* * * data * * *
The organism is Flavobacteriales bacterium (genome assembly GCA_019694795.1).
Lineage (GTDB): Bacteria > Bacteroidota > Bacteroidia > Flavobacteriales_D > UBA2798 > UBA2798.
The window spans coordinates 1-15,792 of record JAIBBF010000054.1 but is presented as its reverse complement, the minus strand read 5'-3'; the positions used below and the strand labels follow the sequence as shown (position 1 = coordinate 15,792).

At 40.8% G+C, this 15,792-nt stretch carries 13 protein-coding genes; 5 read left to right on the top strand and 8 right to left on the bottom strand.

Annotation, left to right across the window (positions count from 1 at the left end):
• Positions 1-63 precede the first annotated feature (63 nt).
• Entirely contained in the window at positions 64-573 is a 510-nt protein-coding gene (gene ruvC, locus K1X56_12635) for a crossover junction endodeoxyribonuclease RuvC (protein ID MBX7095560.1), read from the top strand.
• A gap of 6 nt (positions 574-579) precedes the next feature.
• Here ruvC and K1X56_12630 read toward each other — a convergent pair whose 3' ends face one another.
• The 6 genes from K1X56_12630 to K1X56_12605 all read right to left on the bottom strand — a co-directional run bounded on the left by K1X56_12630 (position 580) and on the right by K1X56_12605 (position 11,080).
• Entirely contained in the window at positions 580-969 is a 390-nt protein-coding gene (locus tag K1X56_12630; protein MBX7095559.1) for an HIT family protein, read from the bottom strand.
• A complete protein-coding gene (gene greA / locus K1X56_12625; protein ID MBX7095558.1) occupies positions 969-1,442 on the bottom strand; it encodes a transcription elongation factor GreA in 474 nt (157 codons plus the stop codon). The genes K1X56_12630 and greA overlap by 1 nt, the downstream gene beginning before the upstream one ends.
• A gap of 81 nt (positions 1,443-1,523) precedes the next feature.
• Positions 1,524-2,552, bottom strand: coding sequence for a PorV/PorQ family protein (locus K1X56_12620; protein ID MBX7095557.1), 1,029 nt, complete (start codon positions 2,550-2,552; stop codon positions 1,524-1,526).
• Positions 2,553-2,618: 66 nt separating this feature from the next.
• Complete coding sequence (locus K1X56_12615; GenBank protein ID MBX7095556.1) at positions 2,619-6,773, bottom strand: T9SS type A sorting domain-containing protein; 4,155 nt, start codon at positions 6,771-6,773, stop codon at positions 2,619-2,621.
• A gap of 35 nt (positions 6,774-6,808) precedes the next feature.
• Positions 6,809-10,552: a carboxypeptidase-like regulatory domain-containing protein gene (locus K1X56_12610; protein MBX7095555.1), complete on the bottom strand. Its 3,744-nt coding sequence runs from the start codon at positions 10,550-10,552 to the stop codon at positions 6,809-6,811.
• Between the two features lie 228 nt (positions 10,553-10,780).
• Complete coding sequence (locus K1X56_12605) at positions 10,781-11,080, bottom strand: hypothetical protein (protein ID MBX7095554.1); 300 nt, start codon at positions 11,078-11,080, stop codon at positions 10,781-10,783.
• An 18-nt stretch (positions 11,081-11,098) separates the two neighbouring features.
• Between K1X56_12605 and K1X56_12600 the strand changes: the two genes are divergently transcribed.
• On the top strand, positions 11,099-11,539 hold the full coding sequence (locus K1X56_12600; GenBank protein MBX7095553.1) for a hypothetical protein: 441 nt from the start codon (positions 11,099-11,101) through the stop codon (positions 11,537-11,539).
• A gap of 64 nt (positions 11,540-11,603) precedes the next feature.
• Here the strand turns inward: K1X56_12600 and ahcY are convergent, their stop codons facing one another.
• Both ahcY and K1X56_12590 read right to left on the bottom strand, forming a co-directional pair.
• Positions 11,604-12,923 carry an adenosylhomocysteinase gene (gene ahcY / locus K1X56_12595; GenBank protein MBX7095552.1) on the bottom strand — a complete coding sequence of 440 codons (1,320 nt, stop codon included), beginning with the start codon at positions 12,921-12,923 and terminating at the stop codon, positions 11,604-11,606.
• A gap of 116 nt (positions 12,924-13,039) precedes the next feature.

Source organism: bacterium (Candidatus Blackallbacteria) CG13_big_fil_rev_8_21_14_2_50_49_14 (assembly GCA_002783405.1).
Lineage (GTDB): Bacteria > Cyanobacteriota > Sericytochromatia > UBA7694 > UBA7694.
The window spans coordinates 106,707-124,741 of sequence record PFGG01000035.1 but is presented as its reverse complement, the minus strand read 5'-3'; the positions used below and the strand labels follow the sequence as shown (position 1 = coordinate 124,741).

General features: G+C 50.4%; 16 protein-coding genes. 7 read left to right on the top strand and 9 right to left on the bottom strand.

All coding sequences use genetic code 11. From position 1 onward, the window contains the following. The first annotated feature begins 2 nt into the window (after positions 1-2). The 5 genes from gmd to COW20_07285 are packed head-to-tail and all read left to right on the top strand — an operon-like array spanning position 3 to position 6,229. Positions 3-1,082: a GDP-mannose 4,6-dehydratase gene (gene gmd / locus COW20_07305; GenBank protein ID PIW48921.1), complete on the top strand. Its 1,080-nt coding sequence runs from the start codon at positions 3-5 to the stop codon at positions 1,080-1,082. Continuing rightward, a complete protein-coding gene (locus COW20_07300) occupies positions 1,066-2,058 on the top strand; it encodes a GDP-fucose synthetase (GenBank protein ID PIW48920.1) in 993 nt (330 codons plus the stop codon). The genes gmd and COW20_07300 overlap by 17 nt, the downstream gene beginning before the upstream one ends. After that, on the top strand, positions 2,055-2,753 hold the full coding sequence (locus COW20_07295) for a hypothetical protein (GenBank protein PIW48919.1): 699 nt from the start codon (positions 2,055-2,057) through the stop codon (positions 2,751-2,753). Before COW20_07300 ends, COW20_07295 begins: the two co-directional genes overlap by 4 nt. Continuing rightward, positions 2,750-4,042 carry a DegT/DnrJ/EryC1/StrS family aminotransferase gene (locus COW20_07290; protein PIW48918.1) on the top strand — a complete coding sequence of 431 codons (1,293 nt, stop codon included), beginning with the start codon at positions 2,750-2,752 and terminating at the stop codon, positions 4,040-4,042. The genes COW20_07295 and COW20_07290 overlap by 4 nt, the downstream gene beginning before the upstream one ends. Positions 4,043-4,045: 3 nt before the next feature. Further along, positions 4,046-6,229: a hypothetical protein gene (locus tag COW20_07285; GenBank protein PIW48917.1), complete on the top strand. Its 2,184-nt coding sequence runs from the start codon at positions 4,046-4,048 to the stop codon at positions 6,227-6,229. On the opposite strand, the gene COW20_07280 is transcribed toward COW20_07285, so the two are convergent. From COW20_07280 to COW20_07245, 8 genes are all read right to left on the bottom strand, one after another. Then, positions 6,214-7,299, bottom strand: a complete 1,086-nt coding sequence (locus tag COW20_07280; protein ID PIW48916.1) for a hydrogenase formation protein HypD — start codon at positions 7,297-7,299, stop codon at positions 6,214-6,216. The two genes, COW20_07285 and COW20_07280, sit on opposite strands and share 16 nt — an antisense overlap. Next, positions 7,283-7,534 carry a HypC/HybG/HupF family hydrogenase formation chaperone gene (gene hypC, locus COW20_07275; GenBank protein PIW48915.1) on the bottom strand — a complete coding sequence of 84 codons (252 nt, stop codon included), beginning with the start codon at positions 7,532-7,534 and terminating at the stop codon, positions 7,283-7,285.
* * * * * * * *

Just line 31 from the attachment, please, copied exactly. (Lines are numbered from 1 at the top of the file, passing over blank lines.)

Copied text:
The window spans coordinates 106,707-124,741 of sequence record PFGG01000035.1 but is presented as its reverse complement, the minus strand read 5'-3'; the positions used below and the strand labels follow the sequence as shown (position 1 = coordinate 124,741).